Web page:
By: Bendix Anderson
More than a thousand union leaders, celebrities, politicians, and press gathered Thursday, March 11, to break ground at Atlantic Yards, a 6.5-million-square-foot development now under construction in downtown Brooklyn.
One after another, the dignitaries took the stage inside a canvas tent on the development site to praise the project. Embattled New York Gov. David Patterson promised “job creation the likes of which Brooklyn has never seen!”
Close to a decade after it was first announced, the first phase of Atlantic Yards, including an arena and five high-rise buildings, finally seems to be underway, now that developer Forest City Ratner Companies has beaten 34 lawsuits from local groups who challenged Ratner’s right to build on the 22-acre site.
Jobs, Jobs, Jobs
For union activists, the project comes down to jobs for its members. Atlantic Yards will continuously employ well over a thousand building trades workers for a period of construction that will last 10 to 15 years. At its peak, the project may employ 2,500 construction workers at once, says Brian Wangerman, business agent for Steamfitter Local 638 of the United Association AFL-CIO.
Construction workers certainly need the jobs. The unemployment rate among union building trades workers is now about 40 percent, says Wangerman. That’s up from an unemployment rate near zero just two years ago.
Atlantic Yards will also create several thousand permanent jobs at its arena, which will be only slightly smaller than Madison Square Gardens, along with its 16 planned residential and office towers — the exact number of permanent jobs will largely depend on the amount of the amount of office space that gets built. Estimates range from more than 4,000, according to the Empire State Development Corp, to up to 8,000 permanent jobs, according to the developer’s press release. Forest City Ratner also signed a Community Benefits Agreement promising that 30 percent of contracts and 45 percent of all construction jobs at Atlantic Yards will be held by women or minorities.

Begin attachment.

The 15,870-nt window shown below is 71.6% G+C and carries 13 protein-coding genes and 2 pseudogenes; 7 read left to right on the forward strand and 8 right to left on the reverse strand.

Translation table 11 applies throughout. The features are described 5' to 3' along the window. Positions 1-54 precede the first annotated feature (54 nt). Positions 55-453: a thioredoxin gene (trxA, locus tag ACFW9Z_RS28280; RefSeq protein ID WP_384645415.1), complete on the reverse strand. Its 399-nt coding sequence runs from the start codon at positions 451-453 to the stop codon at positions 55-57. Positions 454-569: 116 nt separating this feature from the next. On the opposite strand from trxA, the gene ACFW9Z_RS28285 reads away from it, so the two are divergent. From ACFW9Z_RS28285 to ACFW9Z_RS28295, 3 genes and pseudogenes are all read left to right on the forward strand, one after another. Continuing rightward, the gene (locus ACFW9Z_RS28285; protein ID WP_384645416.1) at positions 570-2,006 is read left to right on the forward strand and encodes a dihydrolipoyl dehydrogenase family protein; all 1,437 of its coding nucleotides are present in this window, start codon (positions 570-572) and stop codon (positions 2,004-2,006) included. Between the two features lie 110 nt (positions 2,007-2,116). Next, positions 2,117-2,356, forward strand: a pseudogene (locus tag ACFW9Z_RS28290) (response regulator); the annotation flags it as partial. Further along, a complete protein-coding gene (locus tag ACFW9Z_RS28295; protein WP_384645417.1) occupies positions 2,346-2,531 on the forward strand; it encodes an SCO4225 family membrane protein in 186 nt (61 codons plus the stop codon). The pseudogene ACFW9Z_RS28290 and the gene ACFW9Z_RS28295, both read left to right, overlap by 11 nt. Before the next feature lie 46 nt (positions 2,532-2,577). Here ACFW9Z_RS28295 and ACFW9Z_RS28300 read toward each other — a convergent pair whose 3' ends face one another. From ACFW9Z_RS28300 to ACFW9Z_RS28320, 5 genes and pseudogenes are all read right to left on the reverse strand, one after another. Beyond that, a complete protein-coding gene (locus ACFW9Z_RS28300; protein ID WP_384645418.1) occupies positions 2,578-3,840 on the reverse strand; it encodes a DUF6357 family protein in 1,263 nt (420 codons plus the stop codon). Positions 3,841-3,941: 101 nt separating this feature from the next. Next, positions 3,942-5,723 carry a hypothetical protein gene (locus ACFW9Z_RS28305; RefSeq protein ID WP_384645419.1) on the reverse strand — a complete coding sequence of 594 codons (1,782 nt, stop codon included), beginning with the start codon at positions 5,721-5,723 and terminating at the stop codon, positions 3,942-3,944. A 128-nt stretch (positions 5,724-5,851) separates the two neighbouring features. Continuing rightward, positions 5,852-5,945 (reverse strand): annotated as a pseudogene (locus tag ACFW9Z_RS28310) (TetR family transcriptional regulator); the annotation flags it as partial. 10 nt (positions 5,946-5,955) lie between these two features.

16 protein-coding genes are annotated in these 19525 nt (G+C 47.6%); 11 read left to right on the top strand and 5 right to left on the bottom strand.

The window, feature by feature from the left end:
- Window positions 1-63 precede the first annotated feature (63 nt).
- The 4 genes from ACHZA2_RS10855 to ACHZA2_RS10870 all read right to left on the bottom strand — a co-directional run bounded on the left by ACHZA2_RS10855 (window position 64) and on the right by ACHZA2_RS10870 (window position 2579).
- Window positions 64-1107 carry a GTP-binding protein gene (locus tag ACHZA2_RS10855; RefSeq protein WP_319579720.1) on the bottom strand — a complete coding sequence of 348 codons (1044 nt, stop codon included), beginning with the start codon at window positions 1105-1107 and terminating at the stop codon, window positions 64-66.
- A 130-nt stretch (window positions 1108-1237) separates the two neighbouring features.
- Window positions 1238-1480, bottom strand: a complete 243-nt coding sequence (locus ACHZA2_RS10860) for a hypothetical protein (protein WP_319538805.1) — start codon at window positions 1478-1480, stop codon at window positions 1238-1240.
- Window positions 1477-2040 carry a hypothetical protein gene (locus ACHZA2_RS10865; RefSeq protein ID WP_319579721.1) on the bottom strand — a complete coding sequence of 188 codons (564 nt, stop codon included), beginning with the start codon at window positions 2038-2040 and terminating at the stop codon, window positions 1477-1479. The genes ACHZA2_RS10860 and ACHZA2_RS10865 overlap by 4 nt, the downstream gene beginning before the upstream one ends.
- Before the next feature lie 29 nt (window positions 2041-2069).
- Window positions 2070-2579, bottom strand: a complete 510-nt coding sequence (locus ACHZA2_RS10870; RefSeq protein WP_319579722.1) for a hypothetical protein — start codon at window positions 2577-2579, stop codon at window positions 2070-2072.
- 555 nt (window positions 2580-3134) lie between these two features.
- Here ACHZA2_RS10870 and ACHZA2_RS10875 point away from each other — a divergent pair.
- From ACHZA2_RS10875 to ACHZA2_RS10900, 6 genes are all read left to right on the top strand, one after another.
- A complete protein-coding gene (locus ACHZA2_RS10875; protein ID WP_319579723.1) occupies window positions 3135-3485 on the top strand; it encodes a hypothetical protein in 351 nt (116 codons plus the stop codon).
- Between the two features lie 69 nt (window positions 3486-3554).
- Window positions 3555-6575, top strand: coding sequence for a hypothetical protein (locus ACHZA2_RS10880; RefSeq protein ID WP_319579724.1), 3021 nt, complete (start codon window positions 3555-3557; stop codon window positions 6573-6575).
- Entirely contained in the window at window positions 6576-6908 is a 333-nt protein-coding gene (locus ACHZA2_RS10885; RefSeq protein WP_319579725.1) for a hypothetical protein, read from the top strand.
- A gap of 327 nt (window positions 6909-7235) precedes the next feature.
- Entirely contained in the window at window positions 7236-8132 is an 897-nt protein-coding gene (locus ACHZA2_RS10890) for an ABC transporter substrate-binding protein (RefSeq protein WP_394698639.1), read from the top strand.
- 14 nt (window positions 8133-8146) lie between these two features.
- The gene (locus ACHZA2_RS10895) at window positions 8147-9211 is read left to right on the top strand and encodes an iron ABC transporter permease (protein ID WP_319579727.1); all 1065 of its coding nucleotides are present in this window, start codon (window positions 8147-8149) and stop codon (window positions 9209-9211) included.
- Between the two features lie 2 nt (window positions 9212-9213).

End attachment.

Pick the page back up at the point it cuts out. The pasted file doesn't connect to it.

“This will not only benefit the unions, it will benefit the community,” says Sal Zarzana, president of Local Union 926 of the United Brotherhood of Carpenters and Joiners.The Carpenters Union is already hiring people who live close to Atlantic Yards site to work at Forest City Ratner projects. For example, seven of the 90 carpenters working to build Ratner’s Beekman Place project in Lower Manhattan live within ten blocks of the Atlantic Yards site, according to George Monje, treasurer for Local 926. That bodes well for the prospect that neighborhood residents will actually find job building Ratner’s Atlantic Yards.
“A lot of our members live in this neighborhood,” says Anthony Williamson, an auditor for Local 79 of the Construction and General Building Laborers.
Union Action It took a lot of support from union activists to move Atlantic Yards forward. “We put a lot of dedication into this,” says Monje, of the Carpenters. He himself attended hundreds of demonstrations over five years. That includes at least seven town hall meetings where project supporters and opponents faced off, including one marathon session at Brooklyn’s Metrotech Center that ran from noon to one in the morning. The main issue up for discussion that day was the use of eminent domain law to seize property need to build Atlantic Yards.